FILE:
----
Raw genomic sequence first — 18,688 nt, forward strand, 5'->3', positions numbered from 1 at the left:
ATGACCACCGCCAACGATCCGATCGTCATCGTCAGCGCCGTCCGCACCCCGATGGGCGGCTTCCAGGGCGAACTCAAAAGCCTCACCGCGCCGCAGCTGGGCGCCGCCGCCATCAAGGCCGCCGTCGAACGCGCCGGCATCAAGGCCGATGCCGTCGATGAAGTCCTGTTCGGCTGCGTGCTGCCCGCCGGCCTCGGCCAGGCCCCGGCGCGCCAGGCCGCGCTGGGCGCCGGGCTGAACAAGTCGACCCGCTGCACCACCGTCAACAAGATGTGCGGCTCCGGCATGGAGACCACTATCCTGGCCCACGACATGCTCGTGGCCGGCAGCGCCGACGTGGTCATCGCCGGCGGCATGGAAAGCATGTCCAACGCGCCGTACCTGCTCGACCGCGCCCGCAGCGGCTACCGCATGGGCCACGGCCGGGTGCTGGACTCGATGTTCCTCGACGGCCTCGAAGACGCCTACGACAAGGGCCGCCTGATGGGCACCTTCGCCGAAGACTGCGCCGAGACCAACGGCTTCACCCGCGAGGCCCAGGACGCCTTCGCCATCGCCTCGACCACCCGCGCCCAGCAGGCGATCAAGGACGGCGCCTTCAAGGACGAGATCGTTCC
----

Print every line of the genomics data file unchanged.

Raw genomic sequence first — 18,688 nt, forward strand, 5'->3', positions numbered from 1 at the left:
ATGACCACCGCCAACGATCCGATCGTCATCGTCAGCGCCGTCCGCACCCCGATGGGCGGCTTCCAGGGCGAACTCAAAAGCCTCACCGCGCCGCAGCTGGGCGCCGCCGCCATCAAGGCCGCCGTCGAACGCGCCGGCATCAAGGCCGATGCCGTCGATGAAGTCCTGTTCGGCTGCGTGCTGCCCGCCGGCCTCGGCCAGGCCCCGGCGCGCCAGGCCGCGCTGGGCGCCGGGCTGAACAAGTCGACCCGCTGCACCACCGTCAACAAGATGTGCGGCTCCGGCATGGAGACCACTATCCTGGCCCACGACATGCTCGTGGCCGGCAGCGCCGACGTGGTCATCGCCGGCGGCATGGAAAGCATGTCCAACGCGCCGTACCTGCTCGACCGCGCCCGCAGCGGCTACCGCATGGGCCACGGCCGGGTGCTGGACTCGATGTTCCTCGACGGCCTCGAAGACGCCTACGACAAGGGCCGCCTGATGGGCACCTTCGCCGAAGACTGCGCCGAGACCAACGGCTTCACCCGCGAGGCCCAGGACGCCTTCGCCATCGCCTCGACCACCCGCGCCCAGCAGGCGATCAAGGACGGCGCCTTCAAGGACGAGATCGTTCC